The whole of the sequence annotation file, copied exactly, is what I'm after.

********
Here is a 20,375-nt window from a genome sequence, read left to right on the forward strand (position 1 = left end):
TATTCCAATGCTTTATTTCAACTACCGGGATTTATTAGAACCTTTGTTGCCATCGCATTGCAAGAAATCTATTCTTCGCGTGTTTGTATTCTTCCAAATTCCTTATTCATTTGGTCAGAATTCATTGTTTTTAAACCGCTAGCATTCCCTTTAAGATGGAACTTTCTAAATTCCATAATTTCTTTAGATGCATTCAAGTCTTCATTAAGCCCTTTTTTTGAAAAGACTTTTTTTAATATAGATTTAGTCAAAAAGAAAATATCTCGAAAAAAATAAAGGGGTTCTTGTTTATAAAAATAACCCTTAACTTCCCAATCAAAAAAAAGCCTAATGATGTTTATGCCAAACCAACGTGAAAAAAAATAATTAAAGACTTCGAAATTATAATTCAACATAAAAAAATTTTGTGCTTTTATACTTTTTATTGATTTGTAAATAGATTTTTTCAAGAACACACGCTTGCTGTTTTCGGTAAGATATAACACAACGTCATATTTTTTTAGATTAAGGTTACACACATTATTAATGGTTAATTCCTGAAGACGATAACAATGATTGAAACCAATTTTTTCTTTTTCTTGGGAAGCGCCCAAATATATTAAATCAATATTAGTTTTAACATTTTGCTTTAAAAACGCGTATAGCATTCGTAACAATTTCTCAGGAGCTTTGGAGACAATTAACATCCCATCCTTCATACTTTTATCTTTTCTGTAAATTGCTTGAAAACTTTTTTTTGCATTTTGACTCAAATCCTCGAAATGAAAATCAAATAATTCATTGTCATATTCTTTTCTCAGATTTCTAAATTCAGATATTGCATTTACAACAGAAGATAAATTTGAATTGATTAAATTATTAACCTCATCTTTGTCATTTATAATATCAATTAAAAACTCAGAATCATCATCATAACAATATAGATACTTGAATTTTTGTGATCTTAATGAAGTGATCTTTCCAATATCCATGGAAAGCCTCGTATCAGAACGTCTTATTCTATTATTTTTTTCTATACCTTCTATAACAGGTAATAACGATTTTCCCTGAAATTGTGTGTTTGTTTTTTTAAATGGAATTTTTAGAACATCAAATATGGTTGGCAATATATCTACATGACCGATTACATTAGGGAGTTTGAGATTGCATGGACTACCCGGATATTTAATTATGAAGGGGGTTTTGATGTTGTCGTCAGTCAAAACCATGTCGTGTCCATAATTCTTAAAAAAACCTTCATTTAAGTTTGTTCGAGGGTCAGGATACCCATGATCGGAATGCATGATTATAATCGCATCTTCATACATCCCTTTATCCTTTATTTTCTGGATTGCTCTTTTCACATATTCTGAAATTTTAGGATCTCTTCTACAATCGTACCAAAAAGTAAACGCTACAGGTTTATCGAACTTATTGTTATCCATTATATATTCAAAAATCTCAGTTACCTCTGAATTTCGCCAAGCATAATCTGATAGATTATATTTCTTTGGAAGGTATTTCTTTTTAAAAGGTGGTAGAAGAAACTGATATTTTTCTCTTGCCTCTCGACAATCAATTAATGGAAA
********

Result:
Here is a 20,375-nt window from a genome sequence, read left to right on the forward strand (position 1 = left end):
TATTCCAATGCTTTATTTCAACTACCGGGATTTATTAGAACCTTTGTTGCCATCGCATTGCAAGAAATCTATTCTTCGCGTGTTTGTATTCTTCCAAATTCCTTATTCATTTGGTCAGAATTCATTGTTTTTAAACCGCTAGCATTCCCTTTAAGATGGAACTTTCTAAATTCCATAATTTCTTTAGATGCATTCAAGTCTTCATTAAGCCCTTTTTTTGAAAAGACTTTTTTTAATATAGATTTAGTCAAAAAGAAAATATCTCGAAAAAAATAAAGGGGTTCTTGTTTATAAAAATAACCCTTAACTTCCCAATCAAAAAAAAGCCTAATGATGTTTATGCCAAACCAACGTGAAAAAAAATAATTAAAGACTTCGAAATTATAATTCAACATAAAAAAATTTTGTGCTTTTATACTTTTTATTGATTTGTAAATAGATTTTTTCAAGAACACACGCTTGCTGTTTTCGGTAAGATATAACACAACGTCATATTTTTTTAGATTAAGGTTACACACATTATTAATGGTTAATTCCTGAAGACGATAACAATGATTGAAACCAATTTTTTCTTTTTCTTGGGAAGCGCCCAAATATATTAAATCAATATTAGTTTTAACATTTTGCTTTAAAAACGCGTATAGCATTCGTAACAATTTCTCAGGAGCTTTGGAGACAATTAACATCCCATCCTTCATACTTTTATCTTTTCTGTAAATTGCTTGAAAACTTTTTTTTGCATTTTGACTCAAATCCTCGAAATGAAAATCAAATAATTCATTGTCATATTCTTTTCTCAGATTTCTAAATTCAGATATTGCATTTACAACAGAAGATAAATTTGAATTGATTAAATTATTAACCTCATCTTTGTCATTTATAATATCAATTAAAAACTCAGAATCATCATCATAACAATATAGATACTTGAATTTTTGTGATCTTAATGAAGTGATCTTTCCAATATCCATGGAAAGCCTCGTATCAGAACGTCTTATTCTATTATTTTTTTCTATACCTTCTATAACAGGTAATAACGATTTTCCCTGAAATTGTGTGTTTGTTTTTTTAAATGGAATTTTTAGAACATCAAATATGGTTGGCAATATATCTACATGACCGATTACATTAGGGAGTTTGAGATTGCATGGACTACCCGGATATTTAATTATGAAGGGGGTTTTGATGTTGTCGTCAGTCAAAACCATGTCGTGTCCATAATTCTTAAAAAAACCTTCATTTAAGTTTGTTCGAGGGTCAGGATACCCATGATCGGAATGCATGATTATAATCGCATCTTCATACATCCCTTTATCCTTTATTTTCTGGATTGCTCTTTTCACATATTCTGAAATTTTAGGATCTCTTCTACAATCGTACCAAAAAGTAAACGCTACAGGTTTATCGAACTTATTGTTATCCATTATATATTCAAAAATCTCAGTTACCTCTGAATTTCGCCAAGCATAATCTGATAGATTATATTTCTTTGGAAGGTATTTCTTTTTAAAAGGTGGTAGAAGAAACTGATATTTTTCTCTTGCCTCTCGACAATCAATTAATGGAAA